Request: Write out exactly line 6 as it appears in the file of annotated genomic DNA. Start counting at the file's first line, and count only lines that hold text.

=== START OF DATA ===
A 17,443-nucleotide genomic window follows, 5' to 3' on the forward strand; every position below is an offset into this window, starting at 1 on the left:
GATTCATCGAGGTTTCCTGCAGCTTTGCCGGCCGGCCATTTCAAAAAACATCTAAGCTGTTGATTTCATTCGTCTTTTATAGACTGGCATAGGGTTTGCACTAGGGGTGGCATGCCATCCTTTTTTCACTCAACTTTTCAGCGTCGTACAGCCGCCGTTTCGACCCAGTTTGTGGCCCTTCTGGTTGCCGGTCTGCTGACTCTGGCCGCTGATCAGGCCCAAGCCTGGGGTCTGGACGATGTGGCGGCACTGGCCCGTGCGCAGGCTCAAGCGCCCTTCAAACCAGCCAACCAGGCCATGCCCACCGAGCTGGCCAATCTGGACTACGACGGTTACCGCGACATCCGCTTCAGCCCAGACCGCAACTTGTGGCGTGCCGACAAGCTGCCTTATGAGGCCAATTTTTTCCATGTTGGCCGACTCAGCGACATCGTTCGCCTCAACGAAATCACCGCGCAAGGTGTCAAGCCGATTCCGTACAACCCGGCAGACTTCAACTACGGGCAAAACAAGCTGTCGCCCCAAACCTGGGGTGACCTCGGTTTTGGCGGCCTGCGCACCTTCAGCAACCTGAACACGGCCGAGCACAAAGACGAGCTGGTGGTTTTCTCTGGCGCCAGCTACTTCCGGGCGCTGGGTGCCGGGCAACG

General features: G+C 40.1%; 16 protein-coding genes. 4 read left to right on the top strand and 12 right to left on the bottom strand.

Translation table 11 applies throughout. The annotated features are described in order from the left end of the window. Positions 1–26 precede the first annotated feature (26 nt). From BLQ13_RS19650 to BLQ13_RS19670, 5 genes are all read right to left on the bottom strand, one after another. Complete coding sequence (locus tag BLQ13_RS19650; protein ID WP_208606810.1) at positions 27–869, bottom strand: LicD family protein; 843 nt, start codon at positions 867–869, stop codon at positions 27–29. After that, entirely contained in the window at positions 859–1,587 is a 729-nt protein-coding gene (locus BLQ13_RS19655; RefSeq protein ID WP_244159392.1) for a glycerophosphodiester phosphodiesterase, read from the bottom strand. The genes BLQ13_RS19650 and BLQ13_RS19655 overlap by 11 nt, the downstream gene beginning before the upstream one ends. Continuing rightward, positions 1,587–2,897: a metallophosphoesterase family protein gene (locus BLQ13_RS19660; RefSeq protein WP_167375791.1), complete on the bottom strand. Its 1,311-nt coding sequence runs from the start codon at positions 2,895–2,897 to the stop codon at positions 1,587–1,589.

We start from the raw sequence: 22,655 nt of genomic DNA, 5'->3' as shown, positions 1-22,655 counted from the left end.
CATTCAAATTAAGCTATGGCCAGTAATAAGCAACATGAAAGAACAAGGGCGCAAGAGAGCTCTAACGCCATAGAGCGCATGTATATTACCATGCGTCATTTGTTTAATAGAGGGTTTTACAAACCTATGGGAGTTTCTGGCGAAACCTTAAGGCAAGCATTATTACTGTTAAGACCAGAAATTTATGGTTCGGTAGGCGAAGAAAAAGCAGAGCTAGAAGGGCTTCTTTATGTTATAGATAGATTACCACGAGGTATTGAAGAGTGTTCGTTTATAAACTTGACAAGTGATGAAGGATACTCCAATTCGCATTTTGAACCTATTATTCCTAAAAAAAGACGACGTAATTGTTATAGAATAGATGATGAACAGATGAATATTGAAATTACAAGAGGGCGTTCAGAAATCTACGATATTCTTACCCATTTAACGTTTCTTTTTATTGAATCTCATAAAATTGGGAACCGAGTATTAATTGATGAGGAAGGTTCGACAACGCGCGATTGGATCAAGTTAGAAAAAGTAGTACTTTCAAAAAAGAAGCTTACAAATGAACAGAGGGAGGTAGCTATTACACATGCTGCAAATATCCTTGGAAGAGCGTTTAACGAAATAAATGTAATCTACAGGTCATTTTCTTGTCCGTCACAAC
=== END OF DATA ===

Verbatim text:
CATTCAAATTAAGCTATGGCCAGTAATAAGCAACATGAAAGAACAAGGGCGCAAGAGAGCTCTAACGCCATAGAGCGCATGTATATTACCATGCGTCATTTGTTTAATAGAGGGTTTTACAAACCTATGGGAGTTTCTGGCGAAACCTTAAGGCAAGCATTATTACTGTTAAGACCAGAAATTTATGGTTCGGTAGGCGAAGAAAAAGCAGAGCTAGAAGGGCTTCTTTATGTTATAGATAGATTACCACGAGGTATTGAAGAGTGTTCGTTTATAAACTTGACAAGTGATGAAGGATACTCCAATTCGCATTTTGAACCTATTATTCCTAAAAAAAGACGACGTAATTGTTATAGAATAGATGATGAACAGATGAATATTGAAATTACAAGAGGGCGTTCAGAAATCTACGATATTCTTACCCATTTAACGTTTCTTTTTATTGAATCTCATAAAATTGGGAACCGAGTATTAATTGATGAGGAAGGTTCGACAACGCGCGATTGGATCAAGTTAGAAAAAGTAGTACTTTCAAAAAAGAAGCTTACAAATGAACAGAGGGAGGTAGCTATTACACATGCTGCAAATATCCTTGGAAGAGCGTTTAACGAAATAAATGTAATCTACAGGTCATTTTCTTGTCCGTCACAAC